Happily, the quality improves measurably in Their Daughter, an adaptation of Strindberg's The Father by Marc J. Parees and Dana I. Harrel that gives the Swedish misogynist a one-two punch. In the first act, Parees directs Richard Waddington and Jeanne Omlor as the warring parents. In Act 2, Harrel takes the helm, directing Jim Meyer and Pam Wild in the same roles. The final act finds both sets of parents onstage, with both directors staging it. In this era of DNA, a debate over sex and power that centers on the impossibility of proving paternity may seem peculiar, but Their Daughter finds just the right mix of the classic and the contemporary and, aided by sometimes-excellent acting and some nifty directorial touches, is quite rewarding.. At Context, 28 Avenue A (2/3 Sts.) [LG]

Strindberg's infatuation with sexual politics, the notion that love is war, reaches its strident heights in The Creditors, a cruel love triangle played out between Adolf (Giovanni Pucci), his wife Tekla (Megan Welch) and Gustav (Kevin Keaveney). Outlet Theater Company's production is raw and unforgiving. A piercing sound wails modestly but persistently; the concrete walls of the space are bare. A new modern translation by Harry G. Carlson does not allow the actors to hide behind the veneer of 19th Century language. Pucci whines, the ever-smirking Welch is vicious and the barrel-voiced Keaveney, who lets the acting go to his head every once in a while, is sinister. Take two Prozacs and call me in the morning. At the Henry Street Settlement Recital Hall, 466 Grand Street (@ Pitt). Note: the running time in the festival guide (1 hour, 45 minutes) is wrong; the show lasts 1 hour 15 minutes. [LG]

Travel tip to Henry St. Settlement:: take F train to Delancey then M14 bus [DL]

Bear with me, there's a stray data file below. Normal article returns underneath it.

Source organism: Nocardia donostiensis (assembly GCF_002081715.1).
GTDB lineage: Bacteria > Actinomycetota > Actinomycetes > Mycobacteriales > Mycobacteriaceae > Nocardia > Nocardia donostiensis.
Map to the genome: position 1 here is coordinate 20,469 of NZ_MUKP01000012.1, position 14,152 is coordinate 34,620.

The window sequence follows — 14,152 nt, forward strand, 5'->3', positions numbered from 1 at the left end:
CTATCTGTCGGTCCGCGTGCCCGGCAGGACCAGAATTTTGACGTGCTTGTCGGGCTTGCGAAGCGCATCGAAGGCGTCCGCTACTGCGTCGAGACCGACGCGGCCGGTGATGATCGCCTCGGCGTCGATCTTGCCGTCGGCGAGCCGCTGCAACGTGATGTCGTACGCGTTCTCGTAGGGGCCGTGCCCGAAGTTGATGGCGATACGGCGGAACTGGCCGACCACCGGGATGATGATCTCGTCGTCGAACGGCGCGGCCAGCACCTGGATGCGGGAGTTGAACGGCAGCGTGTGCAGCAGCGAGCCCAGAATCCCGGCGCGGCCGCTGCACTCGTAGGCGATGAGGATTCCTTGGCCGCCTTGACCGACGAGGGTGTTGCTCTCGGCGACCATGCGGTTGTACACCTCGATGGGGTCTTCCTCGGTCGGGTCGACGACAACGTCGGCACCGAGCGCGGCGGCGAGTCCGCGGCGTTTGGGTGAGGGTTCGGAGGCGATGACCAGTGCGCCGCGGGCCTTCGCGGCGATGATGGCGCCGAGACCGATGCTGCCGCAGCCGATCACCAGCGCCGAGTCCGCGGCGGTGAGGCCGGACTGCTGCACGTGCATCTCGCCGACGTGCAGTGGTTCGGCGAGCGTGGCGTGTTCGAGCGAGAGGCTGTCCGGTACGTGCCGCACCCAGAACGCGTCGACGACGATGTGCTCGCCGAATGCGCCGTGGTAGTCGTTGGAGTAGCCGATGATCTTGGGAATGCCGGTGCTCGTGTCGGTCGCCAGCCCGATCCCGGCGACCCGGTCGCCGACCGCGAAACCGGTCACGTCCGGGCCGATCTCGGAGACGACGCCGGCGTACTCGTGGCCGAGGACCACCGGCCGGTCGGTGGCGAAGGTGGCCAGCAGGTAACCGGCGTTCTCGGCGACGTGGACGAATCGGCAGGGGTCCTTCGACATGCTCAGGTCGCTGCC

Secrets of the Yellow Room combines two of Strindberg's best two-character plays, The Stronger and Paria.  Louise Martin excels as Mrs. X in the former while Eric Coleman offers a superb characterization of Mr. X in the latter. Ann Warren's new translation serves the excellent cast well.  Director Brian Rogers does a bang-up job in this must-see production.  New York Performance Works at 128 Chambers (W Broadway)  [DL]

Community theater was never so much fun as in Last Tango in Transylvania.  A big town director (a dull Rahnuma Panthaky as Terri) escapes her most recent fiasco in Toronto to put on Rocky Horror Show in northern Ontario.  Lisa Wegner is outstanding as the local producer/artiste-in-residence Lucia, and she also gets the best lines.  Director Gillian Strange makes her and the rest of the cast shine.  Although John Taylor's script dawdles with Terri's narratives and overdoses on Lucia's newfound obsession, it is packed with hilarious portrayals of budding stage talents and fully-developed egos. Access at 380 Broadway (Walker/White Sts.) Update: Three performances have been added: Tuesday 8/24 at 9:30 PM, Friday 8/27 at 9:45 PM and Saturday 8/28 at 4 PM. [DL]